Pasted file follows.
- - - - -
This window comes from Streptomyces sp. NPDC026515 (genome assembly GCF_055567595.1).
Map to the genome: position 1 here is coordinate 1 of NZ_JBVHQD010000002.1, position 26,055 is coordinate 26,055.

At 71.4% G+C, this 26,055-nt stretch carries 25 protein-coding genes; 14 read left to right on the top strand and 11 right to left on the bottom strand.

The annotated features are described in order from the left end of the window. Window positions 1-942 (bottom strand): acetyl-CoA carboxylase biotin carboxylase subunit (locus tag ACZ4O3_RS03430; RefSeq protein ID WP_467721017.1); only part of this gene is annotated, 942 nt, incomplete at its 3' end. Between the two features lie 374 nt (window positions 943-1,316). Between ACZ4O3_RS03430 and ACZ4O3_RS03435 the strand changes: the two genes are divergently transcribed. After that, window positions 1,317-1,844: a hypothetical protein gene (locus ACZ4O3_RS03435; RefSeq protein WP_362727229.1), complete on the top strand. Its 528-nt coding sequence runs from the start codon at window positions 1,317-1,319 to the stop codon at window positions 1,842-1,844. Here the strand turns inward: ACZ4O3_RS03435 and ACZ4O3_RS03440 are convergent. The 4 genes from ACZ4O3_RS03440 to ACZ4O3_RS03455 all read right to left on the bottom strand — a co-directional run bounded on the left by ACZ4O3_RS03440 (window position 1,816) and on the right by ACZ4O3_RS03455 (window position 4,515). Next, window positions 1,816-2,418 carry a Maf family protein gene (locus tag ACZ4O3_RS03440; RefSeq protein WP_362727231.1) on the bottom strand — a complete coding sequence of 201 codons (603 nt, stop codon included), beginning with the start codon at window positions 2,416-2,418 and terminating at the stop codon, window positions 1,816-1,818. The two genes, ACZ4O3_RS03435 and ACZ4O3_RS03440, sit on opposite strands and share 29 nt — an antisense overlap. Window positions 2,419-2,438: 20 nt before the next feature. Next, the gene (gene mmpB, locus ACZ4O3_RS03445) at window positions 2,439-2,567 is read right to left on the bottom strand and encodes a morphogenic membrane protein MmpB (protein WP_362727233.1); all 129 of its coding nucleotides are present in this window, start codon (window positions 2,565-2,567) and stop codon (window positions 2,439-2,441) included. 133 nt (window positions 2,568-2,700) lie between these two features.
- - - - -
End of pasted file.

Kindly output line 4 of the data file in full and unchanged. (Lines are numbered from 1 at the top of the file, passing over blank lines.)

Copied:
The annotated features are described in order from the left end of the window. Window positions 1-942 (bottom strand): acetyl-CoA carboxylase biotin carboxylase subunit (locus tag ACZ4O3_RS03430; RefSeq protein ID WP_467721017.1); only part of this gene is annotated, 942 nt, incomplete at its 3' end. Between the two features lie 374 nt (window positions 943-1,316). Between ACZ4O3_RS03430 and ACZ4O3_RS03435 the strand changes: the two genes are divergently transcribed. After that, window positions 1,317-1,844: a hypothetical protein gene (locus ACZ4O3_RS03435; RefSeq protein WP_362727229.1), complete on the top strand. Its 528-nt coding sequence runs from the start codon at window positions 1,317-1,319 to the stop codon at window positions 1,842-1,844. Here the strand turns inward: ACZ4O3_RS03435 and ACZ4O3_RS03440 are convergent. The 4 genes from ACZ4O3_RS03440 to ACZ4O3_RS03455 all read right to left on the bottom strand — a co-directional run bounded on the left by ACZ4O3_RS03440 (window position 1,816) and on the right by ACZ4O3_RS03455 (window position 4,515). Next, window positions 1,816-2,418 carry a Maf family protein gene (locus tag ACZ4O3_RS03440; RefSeq protein WP_362727231.1) on the bottom strand — a complete coding sequence of 201 codons (603 nt, stop codon included), beginning with the start codon at window positions 2,416-2,418 and terminating at the stop codon, window positions 1,816-1,818. The two genes, ACZ4O3_RS03435 and ACZ4O3_RS03440, sit on opposite strands and share 29 nt — an antisense overlap. Window positions 2,419-2,438: 20 nt before the next feature. Next, the gene (gene mmpB, locus ACZ4O3_RS03445) at window positions 2,439-2,567 is read right to left on the bottom strand and encodes a morphogenic membrane protein MmpB (protein WP_362727233.1); all 129 of its coding nucleotides are present in this window, start codon (window positions 2,565-2,567) and stop codon (window positions 2,439-2,441) included. 133 nt (window positions 2,568-2,700) lie between these two features.